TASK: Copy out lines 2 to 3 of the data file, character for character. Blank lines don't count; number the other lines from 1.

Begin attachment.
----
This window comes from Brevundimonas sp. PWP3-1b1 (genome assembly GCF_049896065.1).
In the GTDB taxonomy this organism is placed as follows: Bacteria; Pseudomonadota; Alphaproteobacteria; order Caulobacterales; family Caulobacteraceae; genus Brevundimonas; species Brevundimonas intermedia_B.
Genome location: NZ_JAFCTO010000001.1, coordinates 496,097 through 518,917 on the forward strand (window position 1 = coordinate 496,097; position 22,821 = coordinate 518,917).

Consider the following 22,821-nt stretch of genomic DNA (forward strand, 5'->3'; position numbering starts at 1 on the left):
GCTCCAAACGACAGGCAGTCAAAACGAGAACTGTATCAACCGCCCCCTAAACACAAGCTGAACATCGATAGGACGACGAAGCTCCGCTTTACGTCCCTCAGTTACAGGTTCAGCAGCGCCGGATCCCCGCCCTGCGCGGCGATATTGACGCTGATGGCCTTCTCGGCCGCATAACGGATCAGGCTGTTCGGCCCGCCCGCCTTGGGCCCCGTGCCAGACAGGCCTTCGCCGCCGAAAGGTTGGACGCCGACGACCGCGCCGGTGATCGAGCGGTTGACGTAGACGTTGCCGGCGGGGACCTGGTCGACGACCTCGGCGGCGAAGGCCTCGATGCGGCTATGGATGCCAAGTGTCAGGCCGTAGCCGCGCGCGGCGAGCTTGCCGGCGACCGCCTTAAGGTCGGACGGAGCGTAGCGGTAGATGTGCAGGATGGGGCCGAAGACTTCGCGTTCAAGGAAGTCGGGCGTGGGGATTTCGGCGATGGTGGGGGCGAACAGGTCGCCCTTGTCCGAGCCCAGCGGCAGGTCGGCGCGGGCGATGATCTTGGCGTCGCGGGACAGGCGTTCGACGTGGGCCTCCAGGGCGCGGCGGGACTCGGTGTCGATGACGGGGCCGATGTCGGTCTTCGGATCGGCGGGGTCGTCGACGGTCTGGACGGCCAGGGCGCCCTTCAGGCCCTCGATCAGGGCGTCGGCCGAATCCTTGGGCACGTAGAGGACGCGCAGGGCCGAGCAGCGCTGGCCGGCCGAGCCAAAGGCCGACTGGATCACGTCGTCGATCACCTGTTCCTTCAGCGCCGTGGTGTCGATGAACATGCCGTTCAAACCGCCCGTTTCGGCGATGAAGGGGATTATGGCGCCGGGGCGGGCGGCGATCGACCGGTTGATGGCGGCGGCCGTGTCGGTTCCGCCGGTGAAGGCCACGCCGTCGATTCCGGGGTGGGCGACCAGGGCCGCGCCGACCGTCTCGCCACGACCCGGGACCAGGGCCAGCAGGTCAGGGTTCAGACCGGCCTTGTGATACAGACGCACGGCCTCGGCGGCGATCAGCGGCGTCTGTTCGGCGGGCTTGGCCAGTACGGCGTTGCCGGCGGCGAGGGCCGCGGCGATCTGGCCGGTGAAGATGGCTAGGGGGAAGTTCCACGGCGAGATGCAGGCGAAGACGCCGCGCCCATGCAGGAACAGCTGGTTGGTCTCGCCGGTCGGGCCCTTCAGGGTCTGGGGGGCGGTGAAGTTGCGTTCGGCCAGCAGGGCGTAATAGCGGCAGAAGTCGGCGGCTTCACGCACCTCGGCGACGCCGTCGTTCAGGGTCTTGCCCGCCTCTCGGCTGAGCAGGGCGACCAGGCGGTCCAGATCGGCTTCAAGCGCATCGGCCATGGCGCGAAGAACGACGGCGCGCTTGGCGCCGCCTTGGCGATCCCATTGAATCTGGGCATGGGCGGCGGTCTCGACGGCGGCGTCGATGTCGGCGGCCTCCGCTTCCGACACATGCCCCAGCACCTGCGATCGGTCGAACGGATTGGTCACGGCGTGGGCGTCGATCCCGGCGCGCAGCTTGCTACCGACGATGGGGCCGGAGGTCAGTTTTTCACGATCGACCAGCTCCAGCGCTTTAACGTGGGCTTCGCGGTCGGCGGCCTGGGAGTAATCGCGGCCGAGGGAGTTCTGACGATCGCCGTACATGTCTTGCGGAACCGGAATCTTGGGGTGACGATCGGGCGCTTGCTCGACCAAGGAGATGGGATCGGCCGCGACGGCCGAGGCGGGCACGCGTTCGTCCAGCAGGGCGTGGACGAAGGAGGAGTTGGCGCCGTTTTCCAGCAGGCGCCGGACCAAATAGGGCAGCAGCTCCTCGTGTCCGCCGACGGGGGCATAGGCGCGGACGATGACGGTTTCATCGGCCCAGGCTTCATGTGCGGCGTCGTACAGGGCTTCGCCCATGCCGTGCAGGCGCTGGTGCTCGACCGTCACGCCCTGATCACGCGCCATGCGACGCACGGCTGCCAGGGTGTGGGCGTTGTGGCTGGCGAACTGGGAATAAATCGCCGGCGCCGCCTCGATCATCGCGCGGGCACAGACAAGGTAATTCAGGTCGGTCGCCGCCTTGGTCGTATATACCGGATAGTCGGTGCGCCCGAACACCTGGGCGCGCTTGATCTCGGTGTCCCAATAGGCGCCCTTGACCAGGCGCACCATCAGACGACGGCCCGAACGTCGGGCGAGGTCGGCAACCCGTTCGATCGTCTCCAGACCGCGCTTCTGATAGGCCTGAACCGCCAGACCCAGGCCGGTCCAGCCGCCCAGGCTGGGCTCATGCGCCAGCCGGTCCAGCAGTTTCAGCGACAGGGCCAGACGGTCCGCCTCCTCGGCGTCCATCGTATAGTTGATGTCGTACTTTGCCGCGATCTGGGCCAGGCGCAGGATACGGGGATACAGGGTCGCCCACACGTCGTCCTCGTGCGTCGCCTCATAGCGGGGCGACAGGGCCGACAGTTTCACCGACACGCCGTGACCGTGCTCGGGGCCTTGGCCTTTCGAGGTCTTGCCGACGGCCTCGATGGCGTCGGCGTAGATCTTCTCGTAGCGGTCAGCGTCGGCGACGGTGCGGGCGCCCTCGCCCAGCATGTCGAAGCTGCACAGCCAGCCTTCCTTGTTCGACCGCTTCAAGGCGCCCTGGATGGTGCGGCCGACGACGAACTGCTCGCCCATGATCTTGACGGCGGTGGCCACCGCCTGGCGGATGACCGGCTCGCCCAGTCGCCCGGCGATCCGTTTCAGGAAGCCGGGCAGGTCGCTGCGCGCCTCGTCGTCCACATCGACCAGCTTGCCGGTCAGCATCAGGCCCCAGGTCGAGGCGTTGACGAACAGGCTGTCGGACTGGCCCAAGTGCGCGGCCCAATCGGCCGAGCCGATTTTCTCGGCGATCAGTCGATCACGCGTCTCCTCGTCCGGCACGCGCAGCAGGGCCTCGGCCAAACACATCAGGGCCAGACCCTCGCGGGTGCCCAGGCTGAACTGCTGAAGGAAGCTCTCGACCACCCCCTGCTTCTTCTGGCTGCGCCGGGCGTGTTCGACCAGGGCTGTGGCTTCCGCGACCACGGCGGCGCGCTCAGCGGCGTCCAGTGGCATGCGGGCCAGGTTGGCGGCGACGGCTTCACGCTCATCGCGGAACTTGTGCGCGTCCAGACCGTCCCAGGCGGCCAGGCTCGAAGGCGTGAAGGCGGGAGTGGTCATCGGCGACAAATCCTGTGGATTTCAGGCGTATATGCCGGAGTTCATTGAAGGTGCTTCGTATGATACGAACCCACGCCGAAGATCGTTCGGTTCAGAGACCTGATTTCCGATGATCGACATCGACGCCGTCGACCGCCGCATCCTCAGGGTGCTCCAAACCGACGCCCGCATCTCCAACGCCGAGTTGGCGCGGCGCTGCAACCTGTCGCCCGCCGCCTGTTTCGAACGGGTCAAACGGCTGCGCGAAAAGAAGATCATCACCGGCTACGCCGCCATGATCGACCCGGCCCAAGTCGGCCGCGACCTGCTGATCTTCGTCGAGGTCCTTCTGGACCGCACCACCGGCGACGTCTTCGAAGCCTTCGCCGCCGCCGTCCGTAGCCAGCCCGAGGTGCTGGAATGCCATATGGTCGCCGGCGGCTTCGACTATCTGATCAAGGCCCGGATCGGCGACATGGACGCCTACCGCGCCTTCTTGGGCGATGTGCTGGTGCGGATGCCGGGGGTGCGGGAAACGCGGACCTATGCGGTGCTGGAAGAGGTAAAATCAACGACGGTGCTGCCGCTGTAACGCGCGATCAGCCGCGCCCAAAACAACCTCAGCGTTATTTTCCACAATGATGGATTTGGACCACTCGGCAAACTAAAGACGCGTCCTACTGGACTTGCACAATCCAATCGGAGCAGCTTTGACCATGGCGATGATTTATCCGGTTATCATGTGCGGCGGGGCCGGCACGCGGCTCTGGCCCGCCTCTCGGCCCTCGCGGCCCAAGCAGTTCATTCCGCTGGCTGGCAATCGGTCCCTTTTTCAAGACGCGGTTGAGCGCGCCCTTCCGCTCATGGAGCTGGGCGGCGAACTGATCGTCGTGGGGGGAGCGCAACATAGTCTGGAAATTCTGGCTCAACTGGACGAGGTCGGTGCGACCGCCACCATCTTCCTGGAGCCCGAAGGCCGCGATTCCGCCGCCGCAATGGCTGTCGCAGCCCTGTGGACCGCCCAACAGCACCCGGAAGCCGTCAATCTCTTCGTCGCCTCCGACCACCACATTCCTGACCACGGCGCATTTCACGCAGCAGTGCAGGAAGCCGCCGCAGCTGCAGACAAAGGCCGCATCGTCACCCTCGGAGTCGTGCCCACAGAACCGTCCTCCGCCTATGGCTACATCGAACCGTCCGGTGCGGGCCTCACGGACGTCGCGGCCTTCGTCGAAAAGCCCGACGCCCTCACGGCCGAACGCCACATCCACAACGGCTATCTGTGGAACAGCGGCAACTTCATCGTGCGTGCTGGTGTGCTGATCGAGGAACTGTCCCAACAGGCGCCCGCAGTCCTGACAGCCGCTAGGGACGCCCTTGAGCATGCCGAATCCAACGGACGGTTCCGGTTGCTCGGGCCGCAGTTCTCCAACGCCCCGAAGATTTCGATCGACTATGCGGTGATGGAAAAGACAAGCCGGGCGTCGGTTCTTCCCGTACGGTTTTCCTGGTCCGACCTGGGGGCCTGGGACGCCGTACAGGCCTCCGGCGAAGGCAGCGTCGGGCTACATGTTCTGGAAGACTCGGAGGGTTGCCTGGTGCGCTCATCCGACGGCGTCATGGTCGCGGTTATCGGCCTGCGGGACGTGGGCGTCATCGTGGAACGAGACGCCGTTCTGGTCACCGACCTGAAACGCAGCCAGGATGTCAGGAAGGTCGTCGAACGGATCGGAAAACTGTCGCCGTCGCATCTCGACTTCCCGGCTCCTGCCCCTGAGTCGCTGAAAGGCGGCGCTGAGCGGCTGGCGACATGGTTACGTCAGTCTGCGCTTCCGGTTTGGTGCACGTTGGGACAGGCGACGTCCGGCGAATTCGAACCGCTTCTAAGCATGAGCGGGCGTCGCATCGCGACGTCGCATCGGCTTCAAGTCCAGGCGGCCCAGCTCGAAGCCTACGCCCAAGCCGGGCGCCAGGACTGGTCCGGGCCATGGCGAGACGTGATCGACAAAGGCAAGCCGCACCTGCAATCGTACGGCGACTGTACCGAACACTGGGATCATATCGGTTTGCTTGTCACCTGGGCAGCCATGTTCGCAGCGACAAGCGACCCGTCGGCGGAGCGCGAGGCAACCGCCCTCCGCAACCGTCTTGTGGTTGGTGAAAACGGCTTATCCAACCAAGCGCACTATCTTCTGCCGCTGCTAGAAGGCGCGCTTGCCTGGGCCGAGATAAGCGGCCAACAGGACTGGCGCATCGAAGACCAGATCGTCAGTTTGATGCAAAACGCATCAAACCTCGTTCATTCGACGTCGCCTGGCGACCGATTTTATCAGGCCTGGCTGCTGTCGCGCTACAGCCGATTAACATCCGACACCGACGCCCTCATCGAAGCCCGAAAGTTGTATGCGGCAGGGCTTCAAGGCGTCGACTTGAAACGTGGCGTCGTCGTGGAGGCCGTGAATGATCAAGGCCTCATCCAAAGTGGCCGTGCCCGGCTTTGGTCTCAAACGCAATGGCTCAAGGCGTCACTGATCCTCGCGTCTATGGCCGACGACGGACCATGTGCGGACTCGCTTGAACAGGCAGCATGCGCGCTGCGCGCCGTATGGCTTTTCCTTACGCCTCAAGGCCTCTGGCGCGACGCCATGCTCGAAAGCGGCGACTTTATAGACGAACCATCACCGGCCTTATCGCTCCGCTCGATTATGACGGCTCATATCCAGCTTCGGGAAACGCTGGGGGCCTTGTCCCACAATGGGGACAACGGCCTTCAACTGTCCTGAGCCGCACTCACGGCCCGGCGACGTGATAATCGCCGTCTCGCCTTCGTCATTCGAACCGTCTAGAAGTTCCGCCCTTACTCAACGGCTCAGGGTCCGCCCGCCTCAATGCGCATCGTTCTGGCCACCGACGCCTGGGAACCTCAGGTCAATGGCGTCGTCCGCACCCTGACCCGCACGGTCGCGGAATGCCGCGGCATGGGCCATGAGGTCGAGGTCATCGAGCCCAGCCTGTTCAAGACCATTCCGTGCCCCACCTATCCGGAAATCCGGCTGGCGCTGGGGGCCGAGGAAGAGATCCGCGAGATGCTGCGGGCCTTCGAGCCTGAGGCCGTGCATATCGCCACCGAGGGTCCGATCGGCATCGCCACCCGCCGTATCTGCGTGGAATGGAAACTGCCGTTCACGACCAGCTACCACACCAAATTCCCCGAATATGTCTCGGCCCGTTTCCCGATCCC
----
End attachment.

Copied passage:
In the GTDB taxonomy this organism is placed as follows: Bacteria; Pseudomonadota; Alphaproteobacteria; order Caulobacterales; family Caulobacteraceae; genus Brevundimonas; species Brevundimonas intermedia_B.
Genome location: NZ_JAFCTO010000001.1, coordinates 496,097 through 518,917 on the forward strand (window position 1 = coordinate 496,097; position 22,821 = coordinate 518,917).